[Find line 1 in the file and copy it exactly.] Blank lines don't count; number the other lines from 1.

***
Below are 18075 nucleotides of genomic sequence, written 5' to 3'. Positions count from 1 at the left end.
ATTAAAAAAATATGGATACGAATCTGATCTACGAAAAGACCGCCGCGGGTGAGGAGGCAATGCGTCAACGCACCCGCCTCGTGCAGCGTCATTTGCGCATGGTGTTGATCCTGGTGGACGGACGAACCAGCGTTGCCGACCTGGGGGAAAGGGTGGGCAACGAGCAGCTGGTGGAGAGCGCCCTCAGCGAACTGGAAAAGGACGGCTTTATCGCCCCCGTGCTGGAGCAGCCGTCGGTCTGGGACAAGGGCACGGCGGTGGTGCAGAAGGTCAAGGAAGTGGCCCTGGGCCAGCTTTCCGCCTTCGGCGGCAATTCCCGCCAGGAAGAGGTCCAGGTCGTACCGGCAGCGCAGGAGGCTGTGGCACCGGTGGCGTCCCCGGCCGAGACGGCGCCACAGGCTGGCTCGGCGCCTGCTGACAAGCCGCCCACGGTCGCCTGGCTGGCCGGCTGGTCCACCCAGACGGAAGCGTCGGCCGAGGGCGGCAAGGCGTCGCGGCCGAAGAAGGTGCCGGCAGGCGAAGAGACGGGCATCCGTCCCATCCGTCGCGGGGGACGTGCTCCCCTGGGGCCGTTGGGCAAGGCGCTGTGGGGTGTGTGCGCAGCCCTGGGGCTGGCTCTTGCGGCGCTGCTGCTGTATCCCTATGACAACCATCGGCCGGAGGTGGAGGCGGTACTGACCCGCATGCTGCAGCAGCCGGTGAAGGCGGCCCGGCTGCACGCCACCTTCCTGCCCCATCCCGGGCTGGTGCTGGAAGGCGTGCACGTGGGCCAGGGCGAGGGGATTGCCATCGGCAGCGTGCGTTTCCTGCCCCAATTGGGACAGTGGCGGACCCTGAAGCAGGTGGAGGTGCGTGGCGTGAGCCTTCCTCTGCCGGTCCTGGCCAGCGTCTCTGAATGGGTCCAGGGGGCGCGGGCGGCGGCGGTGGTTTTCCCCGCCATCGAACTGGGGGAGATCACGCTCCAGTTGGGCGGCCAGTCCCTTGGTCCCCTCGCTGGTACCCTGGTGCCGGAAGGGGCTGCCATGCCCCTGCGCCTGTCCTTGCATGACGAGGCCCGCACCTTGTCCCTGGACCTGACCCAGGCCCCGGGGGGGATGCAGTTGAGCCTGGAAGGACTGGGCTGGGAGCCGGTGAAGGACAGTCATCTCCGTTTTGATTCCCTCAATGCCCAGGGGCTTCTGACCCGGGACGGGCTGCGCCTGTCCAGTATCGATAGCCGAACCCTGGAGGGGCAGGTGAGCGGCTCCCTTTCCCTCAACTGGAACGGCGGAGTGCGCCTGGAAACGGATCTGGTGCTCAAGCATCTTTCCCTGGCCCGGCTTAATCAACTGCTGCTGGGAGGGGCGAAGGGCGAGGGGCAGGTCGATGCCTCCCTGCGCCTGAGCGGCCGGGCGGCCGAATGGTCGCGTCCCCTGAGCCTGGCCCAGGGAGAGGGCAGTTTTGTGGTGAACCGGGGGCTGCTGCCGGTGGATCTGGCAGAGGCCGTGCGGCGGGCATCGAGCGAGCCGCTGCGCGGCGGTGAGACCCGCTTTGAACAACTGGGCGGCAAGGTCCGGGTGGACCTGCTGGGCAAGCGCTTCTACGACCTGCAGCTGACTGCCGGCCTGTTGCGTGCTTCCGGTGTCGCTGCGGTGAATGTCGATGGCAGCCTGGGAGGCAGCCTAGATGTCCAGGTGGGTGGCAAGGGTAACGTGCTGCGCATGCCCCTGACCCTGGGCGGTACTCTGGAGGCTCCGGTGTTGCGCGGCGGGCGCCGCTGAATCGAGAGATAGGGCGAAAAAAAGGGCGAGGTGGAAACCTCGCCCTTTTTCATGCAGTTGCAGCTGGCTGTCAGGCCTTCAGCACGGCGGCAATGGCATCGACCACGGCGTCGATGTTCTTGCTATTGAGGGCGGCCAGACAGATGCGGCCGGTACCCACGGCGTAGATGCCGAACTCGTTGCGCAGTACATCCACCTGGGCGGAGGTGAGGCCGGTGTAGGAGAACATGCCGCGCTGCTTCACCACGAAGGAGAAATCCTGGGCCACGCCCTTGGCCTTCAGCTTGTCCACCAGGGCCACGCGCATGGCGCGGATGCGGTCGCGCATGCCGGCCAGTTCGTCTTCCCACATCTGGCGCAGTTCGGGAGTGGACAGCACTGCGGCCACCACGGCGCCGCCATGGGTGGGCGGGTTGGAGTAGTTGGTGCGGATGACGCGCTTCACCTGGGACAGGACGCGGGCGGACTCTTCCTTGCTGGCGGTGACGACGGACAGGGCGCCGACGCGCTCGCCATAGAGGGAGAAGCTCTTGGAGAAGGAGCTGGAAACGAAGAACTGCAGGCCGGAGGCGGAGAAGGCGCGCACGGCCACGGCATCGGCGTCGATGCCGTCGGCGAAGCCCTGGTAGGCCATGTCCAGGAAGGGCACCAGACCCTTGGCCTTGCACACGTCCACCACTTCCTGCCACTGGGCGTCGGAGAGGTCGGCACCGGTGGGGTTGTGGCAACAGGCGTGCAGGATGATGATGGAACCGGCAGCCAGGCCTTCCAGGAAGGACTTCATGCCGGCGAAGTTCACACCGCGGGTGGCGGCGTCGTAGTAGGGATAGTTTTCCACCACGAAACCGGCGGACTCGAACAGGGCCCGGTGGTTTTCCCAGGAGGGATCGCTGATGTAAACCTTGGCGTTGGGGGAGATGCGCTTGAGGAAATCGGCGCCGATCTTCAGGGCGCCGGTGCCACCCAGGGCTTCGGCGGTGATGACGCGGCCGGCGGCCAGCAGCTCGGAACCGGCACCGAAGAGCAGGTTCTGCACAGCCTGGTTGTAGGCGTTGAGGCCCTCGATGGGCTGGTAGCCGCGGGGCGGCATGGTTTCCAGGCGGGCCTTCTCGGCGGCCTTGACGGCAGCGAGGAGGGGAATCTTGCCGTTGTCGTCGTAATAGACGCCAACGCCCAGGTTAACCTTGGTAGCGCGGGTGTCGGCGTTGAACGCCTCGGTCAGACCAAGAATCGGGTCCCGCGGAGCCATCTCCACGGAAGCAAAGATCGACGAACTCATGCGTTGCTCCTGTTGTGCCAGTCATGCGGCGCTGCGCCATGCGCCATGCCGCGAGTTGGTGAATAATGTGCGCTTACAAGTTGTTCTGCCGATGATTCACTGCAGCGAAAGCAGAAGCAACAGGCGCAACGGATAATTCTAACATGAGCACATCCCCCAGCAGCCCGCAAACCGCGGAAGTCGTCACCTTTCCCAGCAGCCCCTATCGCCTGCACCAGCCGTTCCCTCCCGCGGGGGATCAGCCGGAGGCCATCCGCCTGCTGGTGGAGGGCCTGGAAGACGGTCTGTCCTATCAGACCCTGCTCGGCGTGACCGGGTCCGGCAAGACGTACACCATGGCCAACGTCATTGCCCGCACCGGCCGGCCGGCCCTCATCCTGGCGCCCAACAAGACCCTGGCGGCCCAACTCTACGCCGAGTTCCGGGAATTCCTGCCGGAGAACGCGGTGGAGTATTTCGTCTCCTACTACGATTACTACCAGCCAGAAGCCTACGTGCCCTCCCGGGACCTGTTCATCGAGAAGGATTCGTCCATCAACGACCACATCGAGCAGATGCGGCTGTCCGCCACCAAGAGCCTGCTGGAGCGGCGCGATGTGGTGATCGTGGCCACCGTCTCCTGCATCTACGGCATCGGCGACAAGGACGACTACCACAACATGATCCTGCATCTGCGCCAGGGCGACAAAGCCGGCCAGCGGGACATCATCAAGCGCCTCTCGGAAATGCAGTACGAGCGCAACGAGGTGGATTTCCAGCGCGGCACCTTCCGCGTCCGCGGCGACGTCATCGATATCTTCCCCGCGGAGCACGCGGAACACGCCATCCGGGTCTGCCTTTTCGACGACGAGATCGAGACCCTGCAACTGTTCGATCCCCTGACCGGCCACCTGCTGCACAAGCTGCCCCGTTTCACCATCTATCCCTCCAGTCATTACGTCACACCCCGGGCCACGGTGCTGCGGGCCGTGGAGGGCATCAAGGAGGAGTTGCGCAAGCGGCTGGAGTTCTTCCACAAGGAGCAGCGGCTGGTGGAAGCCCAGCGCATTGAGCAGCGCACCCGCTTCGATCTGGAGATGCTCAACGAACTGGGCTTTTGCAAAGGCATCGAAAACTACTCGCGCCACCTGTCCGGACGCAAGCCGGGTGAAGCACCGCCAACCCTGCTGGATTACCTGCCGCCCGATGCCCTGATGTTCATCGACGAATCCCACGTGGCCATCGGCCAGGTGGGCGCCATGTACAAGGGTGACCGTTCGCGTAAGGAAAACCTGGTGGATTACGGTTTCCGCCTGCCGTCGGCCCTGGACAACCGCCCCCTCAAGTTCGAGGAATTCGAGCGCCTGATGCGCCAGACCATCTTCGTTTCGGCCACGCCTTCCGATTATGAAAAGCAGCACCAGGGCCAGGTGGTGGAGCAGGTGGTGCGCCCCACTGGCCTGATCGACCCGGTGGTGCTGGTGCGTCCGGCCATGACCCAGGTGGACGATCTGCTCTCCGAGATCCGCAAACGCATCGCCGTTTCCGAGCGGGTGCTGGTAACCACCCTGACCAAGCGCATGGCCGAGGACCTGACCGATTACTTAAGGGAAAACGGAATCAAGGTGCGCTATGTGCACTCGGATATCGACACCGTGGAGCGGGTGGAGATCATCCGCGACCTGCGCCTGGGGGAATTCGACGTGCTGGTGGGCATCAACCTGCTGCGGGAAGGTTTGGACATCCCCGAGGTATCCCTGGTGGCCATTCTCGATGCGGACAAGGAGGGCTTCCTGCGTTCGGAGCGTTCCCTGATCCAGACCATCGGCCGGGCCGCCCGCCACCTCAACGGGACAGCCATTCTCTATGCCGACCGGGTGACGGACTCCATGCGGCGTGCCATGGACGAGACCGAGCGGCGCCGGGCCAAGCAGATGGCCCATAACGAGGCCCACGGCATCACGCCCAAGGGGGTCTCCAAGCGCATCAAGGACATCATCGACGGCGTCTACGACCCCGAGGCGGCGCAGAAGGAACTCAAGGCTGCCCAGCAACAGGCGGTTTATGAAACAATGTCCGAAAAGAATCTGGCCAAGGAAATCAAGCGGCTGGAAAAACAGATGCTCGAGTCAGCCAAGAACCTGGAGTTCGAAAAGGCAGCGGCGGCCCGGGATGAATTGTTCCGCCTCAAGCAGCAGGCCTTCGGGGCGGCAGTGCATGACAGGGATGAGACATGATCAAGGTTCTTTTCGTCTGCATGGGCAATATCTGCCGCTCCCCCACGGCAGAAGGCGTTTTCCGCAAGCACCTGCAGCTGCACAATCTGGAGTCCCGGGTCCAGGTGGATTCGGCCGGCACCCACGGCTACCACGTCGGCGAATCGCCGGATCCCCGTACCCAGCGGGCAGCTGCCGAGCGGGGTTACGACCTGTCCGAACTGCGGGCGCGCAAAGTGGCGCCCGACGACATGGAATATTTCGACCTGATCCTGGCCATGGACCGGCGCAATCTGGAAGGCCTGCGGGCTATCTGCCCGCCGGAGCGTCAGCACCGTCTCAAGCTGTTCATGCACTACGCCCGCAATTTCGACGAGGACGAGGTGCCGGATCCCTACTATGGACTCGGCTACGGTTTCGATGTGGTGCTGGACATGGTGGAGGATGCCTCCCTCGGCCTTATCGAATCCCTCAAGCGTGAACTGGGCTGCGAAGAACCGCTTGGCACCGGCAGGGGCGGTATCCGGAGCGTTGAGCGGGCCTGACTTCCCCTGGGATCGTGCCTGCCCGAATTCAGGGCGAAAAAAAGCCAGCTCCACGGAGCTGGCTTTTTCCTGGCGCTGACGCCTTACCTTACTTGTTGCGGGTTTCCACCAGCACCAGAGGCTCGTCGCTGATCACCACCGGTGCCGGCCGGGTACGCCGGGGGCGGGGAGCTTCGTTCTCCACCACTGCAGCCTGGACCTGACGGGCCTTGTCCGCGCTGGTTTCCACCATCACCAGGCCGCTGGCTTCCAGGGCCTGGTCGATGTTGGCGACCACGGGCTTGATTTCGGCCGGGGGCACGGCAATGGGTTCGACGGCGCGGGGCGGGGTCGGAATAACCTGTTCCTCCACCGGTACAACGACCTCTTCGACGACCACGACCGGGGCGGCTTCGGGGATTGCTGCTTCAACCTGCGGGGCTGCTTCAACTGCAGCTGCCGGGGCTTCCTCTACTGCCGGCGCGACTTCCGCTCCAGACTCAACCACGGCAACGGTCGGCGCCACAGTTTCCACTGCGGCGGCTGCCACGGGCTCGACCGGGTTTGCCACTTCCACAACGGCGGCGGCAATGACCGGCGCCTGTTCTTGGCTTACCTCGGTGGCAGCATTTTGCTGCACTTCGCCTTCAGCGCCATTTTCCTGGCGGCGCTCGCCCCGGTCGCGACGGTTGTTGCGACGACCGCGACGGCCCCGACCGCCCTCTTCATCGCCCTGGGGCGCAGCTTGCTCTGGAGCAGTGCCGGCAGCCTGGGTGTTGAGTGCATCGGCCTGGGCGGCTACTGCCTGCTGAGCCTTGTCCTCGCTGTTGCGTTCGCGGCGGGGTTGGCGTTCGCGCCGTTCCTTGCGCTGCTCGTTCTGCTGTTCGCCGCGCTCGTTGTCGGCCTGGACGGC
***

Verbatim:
Below are 18075 nucleotides of genomic sequence, written 5' to 3'. Positions count from 1 at the left end.